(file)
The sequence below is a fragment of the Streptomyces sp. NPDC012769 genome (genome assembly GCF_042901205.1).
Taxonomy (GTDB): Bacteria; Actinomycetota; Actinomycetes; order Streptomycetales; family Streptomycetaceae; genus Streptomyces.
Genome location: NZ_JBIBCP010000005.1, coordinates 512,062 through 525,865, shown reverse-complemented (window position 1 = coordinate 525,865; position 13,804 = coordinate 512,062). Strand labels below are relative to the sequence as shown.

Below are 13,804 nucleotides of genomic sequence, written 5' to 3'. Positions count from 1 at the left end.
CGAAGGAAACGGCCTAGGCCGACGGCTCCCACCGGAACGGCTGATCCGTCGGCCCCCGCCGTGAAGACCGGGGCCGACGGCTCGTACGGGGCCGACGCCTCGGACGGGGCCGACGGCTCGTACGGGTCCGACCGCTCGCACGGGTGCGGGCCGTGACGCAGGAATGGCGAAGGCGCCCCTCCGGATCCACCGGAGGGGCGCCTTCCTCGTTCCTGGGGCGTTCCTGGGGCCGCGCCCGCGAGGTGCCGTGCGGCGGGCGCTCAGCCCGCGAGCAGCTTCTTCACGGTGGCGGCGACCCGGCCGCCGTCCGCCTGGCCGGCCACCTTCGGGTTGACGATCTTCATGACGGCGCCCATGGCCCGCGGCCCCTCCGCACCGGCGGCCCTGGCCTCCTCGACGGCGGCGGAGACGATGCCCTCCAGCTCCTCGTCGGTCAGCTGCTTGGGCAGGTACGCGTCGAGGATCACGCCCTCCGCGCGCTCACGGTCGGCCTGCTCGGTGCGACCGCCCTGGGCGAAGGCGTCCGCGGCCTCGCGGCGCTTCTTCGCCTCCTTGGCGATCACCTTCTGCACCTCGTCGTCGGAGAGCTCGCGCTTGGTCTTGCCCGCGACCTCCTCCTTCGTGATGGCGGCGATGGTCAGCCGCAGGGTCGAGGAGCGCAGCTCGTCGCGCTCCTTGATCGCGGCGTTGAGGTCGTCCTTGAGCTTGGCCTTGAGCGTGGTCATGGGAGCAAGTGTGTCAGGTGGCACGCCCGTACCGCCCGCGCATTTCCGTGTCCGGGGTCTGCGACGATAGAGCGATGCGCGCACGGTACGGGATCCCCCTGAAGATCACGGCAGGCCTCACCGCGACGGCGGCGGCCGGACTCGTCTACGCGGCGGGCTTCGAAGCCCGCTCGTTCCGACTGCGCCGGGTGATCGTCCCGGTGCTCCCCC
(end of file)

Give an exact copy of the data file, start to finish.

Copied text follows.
The sequence below is a fragment of the Streptomyces sp. NPDC012769 genome (genome assembly GCF_042901205.1).
Taxonomy (GTDB): Bacteria; Actinomycetota; Actinomycetes; order Streptomycetales; family Streptomycetaceae; genus Streptomyces.
Genome location: NZ_JBIBCP010000005.1, coordinates 512,062 through 525,865, shown reverse-complemented (window position 1 = coordinate 525,865; position 13,804 = coordinate 512,062). Strand labels below are relative to the sequence as shown.

Below are 13,804 nucleotides of genomic sequence, written 5' to 3'. Positions count from 1 at the left end.
CGAAGGAAACGGCCTAGGCCGACGGCTCCCACCGGAACGGCTGATCCGTCGGCCCCCGCCGTGAAGACCGGGGCCGACGGCTCGTACGGGGCCGACGCCTCGGACGGGGCCGACGGCTCGTACGGGTCCGACCGCTCGCACGGGTGCGGGCCGTGACGCAGGAATGGCGAAGGCGCCCCTCCGGATCCACCGGAGGGGCGCCTTCCTCGTTCCTGGGGCGTTCCTGGGGCCGCGCCCGCGAGGTGCCGTGCGGCGGGCGCTCAGCCCGCGAGCAGCTTCTTCACGGTGGCGGCGACCCGGCCGCCGTCCGCCTGGCCGGCCACCTTCGGGTTGACGATCTTCATGACGGCGCCCATGGCCCGCGGCCCCTCCGCACCGGCGGCCCTGGCCTCCTCGACGGCGGCGGAGACGATGCCCTCCAGCTCCTCGTCGGTCAGCTGCTTGGGCAGGTACGCGTCGAGGATCACGCCCTCCGCGCGCTCACGGTCGGCCTGCTCGGTGCGACCGCCCTGGGCGAAGGCGTCCGCGGCCTCGCGGCGCTTCTTCGCCTCCTTGGCGATCACCTTCTGCACCTCGTCGTCGGAGAGCTCGCGCTTGGTCTTGCCCGCGACCTCCTCCTTCGTGATGGCGGCGATGGTCAGCCGCAGGGTCGAGGAGCGCAGCTCGTCGCGCTCCTTGATCGCGGCGTTGAGGTCGTCCTTGAGCTTGGCCTTGAGCGTGGTCATGGGAGCAAGTGTGTCAGGTGGCACGCCCGTACCGCCCGCGCATTTCCGTGTCCGGGGTCTGCGACGATAGAGCGATGCGCGCACGGTACGGGATCCCCCTGAAGATCACGGCAGGCCTCACCGCGACGGCGGCGGCCGGACTCGTCTACGCGGCGGGCTTCGAAGCCCGCTCGTTCCGACTGCGCCGGGTGATCGTCCCGGTGCTCCCCC